17/02/2016 04:00 GMT | Updated 16/02/2017 05:12 GMT

I Was Nine When My Nana Died - No Child Should Struggle Alone


I was nine years old when my nana passed away.

It was my first experience of loss and grief.

I had been extremely close to my dad's mother and have many fond memories of the times we spent together.

She passed away suddenly on a Sunday afternoon and I remember being told the news that evening by my mum. I buried my head in her lap and cried for some time.

The next day I went to school as normal. But I remember feeling anything but normal as we drove there that morning.

My memory of this time is very vivid. I can recall arriving in the playground and going straight into a corner where I sobbed alone until the bell rang to call us in.

The other children in the playground quickly turned away whenever they caught a glimpse of me.

Finally the bell went and I walked to my classroom, trying to contain the tears. But as I soon as I caught a glimpse of my form tutor Mrs Clare sitting at her desk I could no longer hold it in.

I can still feel the sense of shame and embarrassment as my fellow classmates shuffled into the classroom and sat at their desks, watching me cry.

Mrs Clare put her arms around me and asked me what was wrong but it took a long time to form the words I needed to tell her. It was the first time I had told anyone that my nana had passed away and it hurt deeply to say those words.

She comforted me and calmed me down and eventually I took my seat.

The rest of the day and indeed the next week then passed as it does for a typical nine-year-old in school.

But inside I carried a weight of grief that lasted for a long time after but which I felt unable to talk to anyone about.

Looking back today, it breaks my heart that any child should go through something like this alone.

When I was 17 my mum's mother passed away and the support I received was different. I was able to share my grief with others, although it remained difficult. The shame of crying in front of people and the embarrassment of talking to others about how I was feeling was still very prominent. But at least I didn't have to deal with the loss alone.

I think we underestimate our children. Their minds may not be fully developed but their emotions and feelings are often in tune with us adults.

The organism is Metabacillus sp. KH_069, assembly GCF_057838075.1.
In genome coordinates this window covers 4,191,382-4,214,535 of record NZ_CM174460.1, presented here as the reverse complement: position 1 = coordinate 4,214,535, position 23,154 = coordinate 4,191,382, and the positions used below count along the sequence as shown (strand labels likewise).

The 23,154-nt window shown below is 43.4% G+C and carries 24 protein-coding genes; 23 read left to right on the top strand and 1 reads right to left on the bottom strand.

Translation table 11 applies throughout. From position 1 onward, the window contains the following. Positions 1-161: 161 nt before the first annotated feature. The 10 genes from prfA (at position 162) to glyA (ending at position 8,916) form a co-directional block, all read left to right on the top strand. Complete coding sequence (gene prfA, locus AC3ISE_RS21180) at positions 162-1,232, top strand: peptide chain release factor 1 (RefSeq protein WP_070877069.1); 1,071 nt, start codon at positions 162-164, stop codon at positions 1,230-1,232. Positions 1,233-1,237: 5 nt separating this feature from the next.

This is why mental health education in schools is so important.

At the end of last year, I went to talk to a group of 10 and 11 year olds about their wellbeing.

Before the talk I saw them running, laughing and playing with each other without a care in the world it seemed.

But as I started to talk to them about their thoughts and feelings I saw them begin to change.

Their fearful thoughts and vulnerable feelings soon become apparent. I saw shame in some of their eyes. A shame I recognised myself when I was that age and struggling with my nana's death.

"We're scared of what people will think of us," one boy replied when I asked the group if they could talk to others about their thoughts and feelings.

I know that we don't like to think of our children as being vulnerable or dealing with difficult emotions but the reality is that inevitably some children will have these experiences.

And since children spend most of their lives in the classroom, it should be here that they feel able to express themselves without inhibition, as well as at home.

There's always been a focus on children's physical health in terms of tackling issues such as obesity, but it is now the moment for that focus to include children's mental health too.

From a young age we are taught about everything from how to cross the road safely to our seven times table, but nothing about taking care of the minds that we use to learn and process everything with.

I often wonder how different my life would have been if I had learnt to talk about troublesome thoughts and feelings from an early age, and that such thoughts and feelings are nothing to be ashamed of.

I believe there would have been a lot less struggling; a struggle no child has to face if we finally begin to truly value their mental health.

Young Minds Matter is a new series designed to lead the conversation with children about mental and emotional health, so youngsters feel loved, valued and understood. Launched with Her Royal Highness, The Duchess of Cambridge, as guest editor, we will discuss problems, causes and most importantly solutions to the stigma surrounding the UK's mental health crisis among children. To blog on the site as part of Young Minds Matter email